Now log in to development account. The AWS CodeDeploy agent relies on the IAM instance profile to access the S3 bucket. In this post, development account contains the deployment revision. Update bucket policy for the S3 bucket under development account to give the production account "IAM instance profile" (arn:aws:iam::role/CodeDeployDemo-EC2) permission to retrieve the object from the bucket. You can follow the steps in granting cross-account bucket permission.

You can find the IAM instance profile by going to EC2 console and check the IAM Role associated with your EC2 instances under production account.

Here is what the policy looks like:

{
  "Version": "2012-10-17",
    "Statement": [
      {
        "Sid": "Example permissions",
        "Effect": "Allow",
        "Principal": {
        "AWS": "arn:aws:iam::role/CodeDeployDemo-EC2"
      },
     "Action": [
     "s3:List*",
     "s3:Get*"
     ],
    "Resource": "arn:aws:s3:::my-demo-application/*"
    }
  ]
}

Step 4: Give the IAM user under the development account access to the production role

In the development account IAM console, select the development-user IAM user and add the following policy.

{
  "Version": "2012-10-17",
    "Statement": {
    "Effect": "Allow",
    "Action": "sts:AssumeRole",
    "Resource": "arn:aws:iam::<production-account-id>:role/CrossAccountRole"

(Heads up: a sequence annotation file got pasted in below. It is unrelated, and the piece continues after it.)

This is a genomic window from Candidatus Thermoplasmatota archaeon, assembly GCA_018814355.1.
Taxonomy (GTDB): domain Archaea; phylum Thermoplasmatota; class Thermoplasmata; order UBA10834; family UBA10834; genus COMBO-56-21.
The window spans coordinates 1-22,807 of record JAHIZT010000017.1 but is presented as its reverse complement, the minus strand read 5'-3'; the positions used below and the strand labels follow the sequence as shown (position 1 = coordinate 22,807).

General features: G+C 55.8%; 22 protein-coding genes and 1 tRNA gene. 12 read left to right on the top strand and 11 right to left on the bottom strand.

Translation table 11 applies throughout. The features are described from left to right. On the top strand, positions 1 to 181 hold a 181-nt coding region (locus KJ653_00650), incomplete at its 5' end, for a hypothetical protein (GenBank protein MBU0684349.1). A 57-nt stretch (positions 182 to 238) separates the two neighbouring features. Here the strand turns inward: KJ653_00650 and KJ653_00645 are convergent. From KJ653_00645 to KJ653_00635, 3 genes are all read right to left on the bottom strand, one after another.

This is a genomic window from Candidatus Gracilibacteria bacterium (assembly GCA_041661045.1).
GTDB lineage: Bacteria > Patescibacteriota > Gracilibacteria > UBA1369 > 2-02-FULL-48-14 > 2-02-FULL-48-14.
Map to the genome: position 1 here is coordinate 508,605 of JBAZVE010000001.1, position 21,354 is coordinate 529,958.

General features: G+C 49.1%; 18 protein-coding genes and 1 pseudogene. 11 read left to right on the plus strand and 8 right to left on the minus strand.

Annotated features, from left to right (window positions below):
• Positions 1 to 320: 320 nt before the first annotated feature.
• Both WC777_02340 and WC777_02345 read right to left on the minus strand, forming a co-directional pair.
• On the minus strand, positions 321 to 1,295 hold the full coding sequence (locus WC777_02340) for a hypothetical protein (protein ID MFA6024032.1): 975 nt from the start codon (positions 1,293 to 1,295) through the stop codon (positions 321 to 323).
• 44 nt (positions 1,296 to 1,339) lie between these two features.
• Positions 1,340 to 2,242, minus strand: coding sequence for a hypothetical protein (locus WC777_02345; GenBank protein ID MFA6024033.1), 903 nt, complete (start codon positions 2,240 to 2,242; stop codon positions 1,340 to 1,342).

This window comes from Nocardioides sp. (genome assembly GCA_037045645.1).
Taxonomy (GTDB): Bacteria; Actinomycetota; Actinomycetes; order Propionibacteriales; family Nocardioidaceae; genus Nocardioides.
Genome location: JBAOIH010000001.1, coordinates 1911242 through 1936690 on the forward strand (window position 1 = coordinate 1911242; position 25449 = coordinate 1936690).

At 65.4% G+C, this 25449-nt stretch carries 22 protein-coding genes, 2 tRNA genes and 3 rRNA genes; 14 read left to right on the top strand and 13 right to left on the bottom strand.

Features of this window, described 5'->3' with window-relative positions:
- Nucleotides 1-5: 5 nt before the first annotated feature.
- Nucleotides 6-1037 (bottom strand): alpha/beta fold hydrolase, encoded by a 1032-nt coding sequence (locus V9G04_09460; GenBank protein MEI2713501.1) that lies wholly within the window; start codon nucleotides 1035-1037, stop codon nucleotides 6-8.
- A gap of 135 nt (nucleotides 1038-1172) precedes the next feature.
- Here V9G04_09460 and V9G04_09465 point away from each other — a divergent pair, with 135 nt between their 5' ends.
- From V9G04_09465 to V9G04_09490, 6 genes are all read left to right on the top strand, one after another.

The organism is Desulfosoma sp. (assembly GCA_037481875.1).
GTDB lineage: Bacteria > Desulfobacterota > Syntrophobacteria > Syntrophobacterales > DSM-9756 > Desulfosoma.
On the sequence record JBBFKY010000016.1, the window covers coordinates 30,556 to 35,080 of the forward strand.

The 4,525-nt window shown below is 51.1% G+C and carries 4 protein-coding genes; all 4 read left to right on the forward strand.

}
}

This policy gives the development-user enough permission to assume the CrossAccountRole under the production account. You’ll find step by step instructions in the walkthrough Granting Users Access to the Role.

Step 5: Deploy to production account

That’s it. In four simple steps, you have set up everything you need to deploy from a development to a production account. To deploy:

Log in to your development account as development-user. For more information, see How Users Sign In to Your Account in the IAM documentation. In the upper-right, choose the user name. You will see the "Switch Role" link:

Alternatively, you can use the sign-in link, which you will find under "Summary" on the IAM role details page.

On the "Switch Role" page, provide the production account role information:

You only need to complete these steps once. The role will appear in the role history after you add it. For step-by-step instructions, see this blog post. After you switch to the production account role, open the AWS CodeDeploy console and deploy to the targeted application and deployment group.

Wait for the deployment to be completed successfully. The changes will be released to the production fleet.

Next steps

  • The CrossAccountRole we created in step 2 has access to any S3 bucket. You can scope the permissions down to just the required bucket (in this case, my-demo-application). Similarly, CrossAccountRole has access to deploy to any application and deployment group. You can scope this down to just the required application and deployment group. For more information, see AWS CodeDeploy User Access Permissions Reference. And also instead of using root account as trust entity, you can update trust relationships to only allow specific IAM User (e.g. development-user under development account) to assume this role.

We hope this blog post has been helpful. Are there other deployment workflow questions you would like us to answer? Let us know in the comments or in our user forum.